Updated 02:38 AM EDT, Wed, Oct 20, 2021

Scientists Launch Quest to Replace Lost Limbs Via Cell Regeneration

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Bioengineers from Boston have taken a significant step towards the development of replacement "bioartificial" limbs that are viable for transplantation.

A huge leap that takes those who have lost a limb closer to cell regeneration has been revealed by Massachusetts General Hospital's team of bioengineers hailing from Boston, Medical News Today has learned.

Over 1.5 million Americans are in need of a new limb for one reason or another. While they may be able to use prosthetic ones, there would still be several issues that need to be addressed.

Interestingly, a team of experts in cell regeneration wrote about their work on an animal model in the journal Biomaterials, probably putting even the most advanced prosthetic limbs as part of ancient history.

Senior author Dr. Harald Ott, from the General Hospital Department of Surgery and the Center for Regenerative Medicine, explained how their discovery works.

"Limbs contain muscles, bone, cartilage, blood vessels, tendons, ligaments and nerves-each of which has to be rebuilt and requires a specific supporting structure called the matrix," he stated.

According to Press TV, the researchers transplanted a "bioartificial" limb to a lab rat and found from test results that the blood flowed through the limb, giving it about 80 percent of limb strength like that of a newborn rat.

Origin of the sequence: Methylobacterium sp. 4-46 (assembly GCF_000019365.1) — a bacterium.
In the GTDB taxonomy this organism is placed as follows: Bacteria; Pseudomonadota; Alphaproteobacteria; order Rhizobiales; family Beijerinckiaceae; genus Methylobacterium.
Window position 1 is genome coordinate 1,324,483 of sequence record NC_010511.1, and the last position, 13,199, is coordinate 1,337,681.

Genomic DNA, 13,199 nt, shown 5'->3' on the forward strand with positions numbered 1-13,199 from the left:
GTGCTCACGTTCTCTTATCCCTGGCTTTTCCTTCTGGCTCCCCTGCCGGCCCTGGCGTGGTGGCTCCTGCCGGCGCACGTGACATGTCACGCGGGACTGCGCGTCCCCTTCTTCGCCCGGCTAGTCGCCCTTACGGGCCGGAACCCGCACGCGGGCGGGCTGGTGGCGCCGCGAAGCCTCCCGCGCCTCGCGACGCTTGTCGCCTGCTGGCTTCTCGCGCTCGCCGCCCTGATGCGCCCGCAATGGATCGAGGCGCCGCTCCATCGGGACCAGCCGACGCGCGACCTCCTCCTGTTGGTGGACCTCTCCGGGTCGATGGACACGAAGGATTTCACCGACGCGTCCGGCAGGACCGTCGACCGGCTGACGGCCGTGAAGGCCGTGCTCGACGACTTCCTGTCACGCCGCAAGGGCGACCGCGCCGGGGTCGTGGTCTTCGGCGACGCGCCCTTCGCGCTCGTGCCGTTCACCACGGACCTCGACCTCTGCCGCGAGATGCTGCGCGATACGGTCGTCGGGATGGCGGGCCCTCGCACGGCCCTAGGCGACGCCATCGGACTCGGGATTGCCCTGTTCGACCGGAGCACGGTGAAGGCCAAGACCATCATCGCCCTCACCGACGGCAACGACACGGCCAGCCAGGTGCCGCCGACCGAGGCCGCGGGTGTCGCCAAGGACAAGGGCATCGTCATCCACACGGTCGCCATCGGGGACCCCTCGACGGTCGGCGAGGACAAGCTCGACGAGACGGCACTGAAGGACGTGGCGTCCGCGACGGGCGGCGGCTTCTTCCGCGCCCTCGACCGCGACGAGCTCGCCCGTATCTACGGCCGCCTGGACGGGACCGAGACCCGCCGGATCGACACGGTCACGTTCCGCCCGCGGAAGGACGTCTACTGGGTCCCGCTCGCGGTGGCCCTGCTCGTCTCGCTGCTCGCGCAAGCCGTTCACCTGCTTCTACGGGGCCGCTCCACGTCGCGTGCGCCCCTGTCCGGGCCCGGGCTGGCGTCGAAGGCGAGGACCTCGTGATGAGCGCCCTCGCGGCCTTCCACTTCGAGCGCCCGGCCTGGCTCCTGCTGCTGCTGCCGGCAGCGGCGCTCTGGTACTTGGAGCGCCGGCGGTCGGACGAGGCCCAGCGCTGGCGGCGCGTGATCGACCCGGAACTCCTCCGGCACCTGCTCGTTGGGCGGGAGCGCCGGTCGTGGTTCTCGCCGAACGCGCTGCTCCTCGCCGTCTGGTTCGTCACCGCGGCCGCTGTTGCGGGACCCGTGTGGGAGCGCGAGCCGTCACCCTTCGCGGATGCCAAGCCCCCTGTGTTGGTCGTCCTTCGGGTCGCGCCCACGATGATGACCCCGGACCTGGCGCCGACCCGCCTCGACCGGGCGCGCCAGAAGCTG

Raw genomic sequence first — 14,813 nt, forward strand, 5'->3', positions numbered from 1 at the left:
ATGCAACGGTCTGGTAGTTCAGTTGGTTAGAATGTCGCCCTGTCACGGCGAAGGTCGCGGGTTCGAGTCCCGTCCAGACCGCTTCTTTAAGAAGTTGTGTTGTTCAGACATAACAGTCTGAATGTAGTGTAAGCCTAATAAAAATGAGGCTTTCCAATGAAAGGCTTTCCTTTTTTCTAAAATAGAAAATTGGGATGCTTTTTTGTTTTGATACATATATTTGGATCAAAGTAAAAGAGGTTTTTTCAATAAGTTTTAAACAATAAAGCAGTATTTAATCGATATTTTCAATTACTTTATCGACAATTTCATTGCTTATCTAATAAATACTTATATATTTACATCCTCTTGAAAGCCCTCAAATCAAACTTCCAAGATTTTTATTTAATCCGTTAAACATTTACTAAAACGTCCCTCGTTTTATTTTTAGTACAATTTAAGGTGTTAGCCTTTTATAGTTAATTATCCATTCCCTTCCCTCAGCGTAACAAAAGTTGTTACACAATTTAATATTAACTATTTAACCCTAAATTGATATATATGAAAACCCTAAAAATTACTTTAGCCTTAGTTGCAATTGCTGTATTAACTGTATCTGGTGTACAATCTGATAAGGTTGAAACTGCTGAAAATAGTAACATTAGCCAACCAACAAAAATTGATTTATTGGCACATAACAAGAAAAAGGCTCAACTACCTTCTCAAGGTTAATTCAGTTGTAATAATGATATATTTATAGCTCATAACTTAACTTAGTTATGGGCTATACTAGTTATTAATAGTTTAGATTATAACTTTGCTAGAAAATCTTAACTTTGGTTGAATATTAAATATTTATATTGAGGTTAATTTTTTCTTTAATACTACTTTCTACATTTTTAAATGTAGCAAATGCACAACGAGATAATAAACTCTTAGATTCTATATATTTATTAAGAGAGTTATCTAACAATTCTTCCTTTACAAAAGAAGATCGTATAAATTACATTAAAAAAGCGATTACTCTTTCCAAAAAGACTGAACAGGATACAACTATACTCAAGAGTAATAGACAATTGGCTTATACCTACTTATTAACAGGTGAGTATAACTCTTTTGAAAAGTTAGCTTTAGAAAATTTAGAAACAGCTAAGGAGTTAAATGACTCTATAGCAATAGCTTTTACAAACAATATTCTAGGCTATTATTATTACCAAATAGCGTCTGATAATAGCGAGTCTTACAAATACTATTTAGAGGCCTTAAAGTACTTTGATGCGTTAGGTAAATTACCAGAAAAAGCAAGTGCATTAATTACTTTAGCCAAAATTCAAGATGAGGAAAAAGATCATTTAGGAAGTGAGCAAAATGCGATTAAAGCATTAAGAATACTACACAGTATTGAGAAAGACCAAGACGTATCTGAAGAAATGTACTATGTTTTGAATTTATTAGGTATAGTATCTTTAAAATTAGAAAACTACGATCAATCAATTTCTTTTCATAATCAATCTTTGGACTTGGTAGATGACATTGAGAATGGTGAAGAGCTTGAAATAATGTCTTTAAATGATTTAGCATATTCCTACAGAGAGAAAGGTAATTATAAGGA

Yahoo News has learned that the research holds the key to addressing the issue of impracticalities and health risks brought about by receiving donated limbs from other people.

In fact, the cell regeneration expert team was able to make use of the patient's—or in this case, the model rat's—own progenitor cells to regenerate the tissues on the limb by maintaining the matrix of the tissues natural relationships with each other.

The experiment entails the use of a detergent. Here, the scientists soaked the donor cells until all that's left is the tissue matrix. Then, the team repopulates the bare donor matrix using the recipient's progenitor cells taken from the specific organ they wish to duplicate.

Dr. Ott's team had tried and tested this method using all kinds of organs, including: livers, kidneys, hearts and lungs of several animal models in the past, but this is the first time they tried the technique on a limb which has more complex tissues.

"We have shown that we can maintain the matrix of all of these tissues in their natural relationships to each other, that we can culture the entire construct over prolonged periods of time, and that we can repopulate the vascular system and musculature," he explained adding that the technique worked.

Several weeks after the test was made, scientists saw arteries and veins that regenerated after they injected the matrix to the main artery of the limb.

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